* The popular vote is the votes cast by the individual voters in a presidential election. Running For Office * State and national elections happen every 2 years. GOTTA RUN Running A Campaign *Runner for president often forms an exploratory committee. To make sure that the candidates gain enough support, most candidates use the power of mass media.
* A candidate must meet the qualifications, or standards set by law.
- For example, a candidate for president must be at least 35 years old, lived in the U.S for 14 years, and be a natural-born citizen.
* Typically, several people from each party run against one another for the same office.
* In a presidential campaign, this choice is often made in a series of state primary elections. Delegates to a party's national convention are chosen to represent the majority vote in their state's primary election. CAMPAIGN FINANCE
* Under the winner-take-all system, it makes it difficult for third-party candidates to be represented in the electoral vote.
* No changes to the Electoral College have been made without the amending of the Constitution. * Campaigns are expensive.
* A race for president requires hundreds of
millions of dollars. * Most of the money comes from donations. Political action committees (PAC) are organizations set up by interest groups to collect and direct money to candidates and their campaigns
* The FEC regulates campaigns and how they are funded. Chapter 11, Lesson 1 Quiz 1. The Fifteenth Amendment states that no person can be denied the right to vote because of ______.
A. his or her gender
B. the color of his or her skin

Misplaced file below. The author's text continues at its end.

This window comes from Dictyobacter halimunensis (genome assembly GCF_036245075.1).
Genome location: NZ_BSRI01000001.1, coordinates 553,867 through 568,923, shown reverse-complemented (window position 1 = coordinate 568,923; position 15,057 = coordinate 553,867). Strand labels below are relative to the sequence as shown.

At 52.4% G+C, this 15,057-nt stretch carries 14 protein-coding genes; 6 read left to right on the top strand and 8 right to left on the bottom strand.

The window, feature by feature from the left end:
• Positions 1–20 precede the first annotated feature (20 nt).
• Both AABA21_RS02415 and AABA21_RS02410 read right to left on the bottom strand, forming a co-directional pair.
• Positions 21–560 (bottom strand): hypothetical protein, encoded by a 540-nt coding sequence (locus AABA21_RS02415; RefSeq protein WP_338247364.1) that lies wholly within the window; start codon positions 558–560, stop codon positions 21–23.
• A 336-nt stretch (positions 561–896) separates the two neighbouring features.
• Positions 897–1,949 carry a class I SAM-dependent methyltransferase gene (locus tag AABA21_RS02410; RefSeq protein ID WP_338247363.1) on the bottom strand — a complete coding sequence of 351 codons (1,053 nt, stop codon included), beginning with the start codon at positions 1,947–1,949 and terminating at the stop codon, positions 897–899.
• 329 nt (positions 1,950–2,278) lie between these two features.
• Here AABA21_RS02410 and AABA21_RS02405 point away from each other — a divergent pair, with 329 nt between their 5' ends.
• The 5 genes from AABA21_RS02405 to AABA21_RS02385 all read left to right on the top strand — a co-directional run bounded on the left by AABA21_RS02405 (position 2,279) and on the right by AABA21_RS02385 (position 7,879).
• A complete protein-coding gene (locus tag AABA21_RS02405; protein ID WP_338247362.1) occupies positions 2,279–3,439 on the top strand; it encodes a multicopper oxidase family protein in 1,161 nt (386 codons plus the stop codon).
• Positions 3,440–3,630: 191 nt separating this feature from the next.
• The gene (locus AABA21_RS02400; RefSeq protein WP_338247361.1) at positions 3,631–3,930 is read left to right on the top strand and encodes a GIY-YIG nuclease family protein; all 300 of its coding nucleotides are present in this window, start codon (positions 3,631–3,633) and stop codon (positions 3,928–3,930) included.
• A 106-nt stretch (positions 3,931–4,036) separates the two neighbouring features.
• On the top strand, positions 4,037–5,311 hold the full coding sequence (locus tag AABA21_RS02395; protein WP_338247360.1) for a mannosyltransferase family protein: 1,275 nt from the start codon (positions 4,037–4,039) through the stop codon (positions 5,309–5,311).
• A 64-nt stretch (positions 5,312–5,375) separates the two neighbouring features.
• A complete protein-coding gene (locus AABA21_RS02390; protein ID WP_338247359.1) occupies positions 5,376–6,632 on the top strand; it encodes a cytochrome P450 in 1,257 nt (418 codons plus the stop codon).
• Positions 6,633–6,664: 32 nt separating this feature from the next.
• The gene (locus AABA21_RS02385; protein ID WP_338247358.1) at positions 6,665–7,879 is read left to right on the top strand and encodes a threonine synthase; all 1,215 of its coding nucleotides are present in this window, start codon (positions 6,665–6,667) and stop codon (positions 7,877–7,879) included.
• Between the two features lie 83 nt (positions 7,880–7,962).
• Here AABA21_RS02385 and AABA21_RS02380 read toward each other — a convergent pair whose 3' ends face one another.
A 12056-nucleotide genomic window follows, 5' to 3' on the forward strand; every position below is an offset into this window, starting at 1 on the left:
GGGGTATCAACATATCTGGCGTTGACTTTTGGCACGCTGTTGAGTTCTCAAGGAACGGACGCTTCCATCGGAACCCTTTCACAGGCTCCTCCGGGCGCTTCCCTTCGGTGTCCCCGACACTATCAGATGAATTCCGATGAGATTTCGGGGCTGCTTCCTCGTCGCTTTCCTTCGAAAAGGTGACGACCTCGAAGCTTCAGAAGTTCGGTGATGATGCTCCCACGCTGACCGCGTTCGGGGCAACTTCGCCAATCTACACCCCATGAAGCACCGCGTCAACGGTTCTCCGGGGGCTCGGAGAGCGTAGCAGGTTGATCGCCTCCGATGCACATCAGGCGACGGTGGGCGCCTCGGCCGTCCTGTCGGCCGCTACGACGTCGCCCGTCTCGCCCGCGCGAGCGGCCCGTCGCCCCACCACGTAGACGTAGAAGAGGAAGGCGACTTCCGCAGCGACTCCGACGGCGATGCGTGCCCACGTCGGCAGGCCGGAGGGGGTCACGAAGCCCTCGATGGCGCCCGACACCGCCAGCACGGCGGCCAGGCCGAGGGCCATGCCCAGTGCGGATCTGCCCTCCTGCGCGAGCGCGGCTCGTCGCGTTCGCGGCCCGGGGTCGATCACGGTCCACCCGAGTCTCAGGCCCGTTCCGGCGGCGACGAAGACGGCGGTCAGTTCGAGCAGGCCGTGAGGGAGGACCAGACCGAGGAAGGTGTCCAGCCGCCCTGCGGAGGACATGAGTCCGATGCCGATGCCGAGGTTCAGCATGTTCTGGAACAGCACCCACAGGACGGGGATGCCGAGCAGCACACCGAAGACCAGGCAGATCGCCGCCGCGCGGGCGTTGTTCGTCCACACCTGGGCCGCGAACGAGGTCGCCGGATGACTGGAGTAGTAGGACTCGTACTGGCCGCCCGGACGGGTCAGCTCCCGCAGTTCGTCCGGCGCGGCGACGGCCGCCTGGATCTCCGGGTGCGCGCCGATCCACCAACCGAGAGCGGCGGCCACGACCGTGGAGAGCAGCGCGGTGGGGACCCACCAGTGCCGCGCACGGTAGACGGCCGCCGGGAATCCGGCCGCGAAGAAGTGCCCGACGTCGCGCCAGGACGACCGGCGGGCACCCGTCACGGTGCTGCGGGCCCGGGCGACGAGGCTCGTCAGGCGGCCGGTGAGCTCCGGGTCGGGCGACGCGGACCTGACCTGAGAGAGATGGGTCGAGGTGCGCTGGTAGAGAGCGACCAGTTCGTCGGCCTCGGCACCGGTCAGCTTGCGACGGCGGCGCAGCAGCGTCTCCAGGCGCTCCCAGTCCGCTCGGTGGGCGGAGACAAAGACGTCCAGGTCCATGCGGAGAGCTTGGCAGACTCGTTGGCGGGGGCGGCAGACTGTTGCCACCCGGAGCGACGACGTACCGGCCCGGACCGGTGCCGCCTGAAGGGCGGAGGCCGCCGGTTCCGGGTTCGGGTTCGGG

C. his or her national origin
D. state laws 2. The Nineteenth Amendment extended the right to vote to _____.
A. African Americans
B. Native Americans
D. 18- year olds 3. In most states, people who _____ are not eligible to vote.
A. are 18 years old
B. have been citizens for only 5 years
C. are not homeowners
D. have committed serious crimes 4. Voter registration is only required in certain states
B. FALSE Chapter 11, Lesson 2 Quiz 1. Election Day is the
A. first Monday in November
B. first Tuesday in November
C. first Tuesday after the first Monday in November
D. first Monday after the first Tuesday in November 2. In a close election, the loser can demand a recount
B. FALSE * Amendments in the Constitution were made to give people the right to suffrage * Undocumented immigrants and people who have mental illnesses may lose their right to vote. informed Answer Key Lesson 1 Quiz 1.b
5.c Lesson 2 Quiz 1.c
5.a Chapter 11: Voting and Elections Verlene Faust, Yadily Moreno, Christina Chirino, Jazmin Leiva, & Oanh Nyugen 3. A presidential candidate who wins the popular vote always becomes president.
B. FALSE *The Fifteenth Amendment guarantees that no one can be denied the right to vote because of his or her skin color.
*The Nineteenth Amendment extended the right to vote to women.
*In most states, people who have committed serious crimes are not allowed to vote.
*Voter registration is not only required in certain states. 5.President Lyndon B. Johnson called ___________ "the most powerful instrument ever devised... for breaking down injustice."
A.the power to hold office
B.the right to bear arms
C.the right to vote
D.a positive attitude 4.An initiative is _____________.
A.a law proposed by lawmakers
B.a law proposed by voters
C.the same as a referendum
D.a constitutional amendment 5.National elections are held _____________.
A.in even-numbered years
B.in odd-numbered years
D.every four years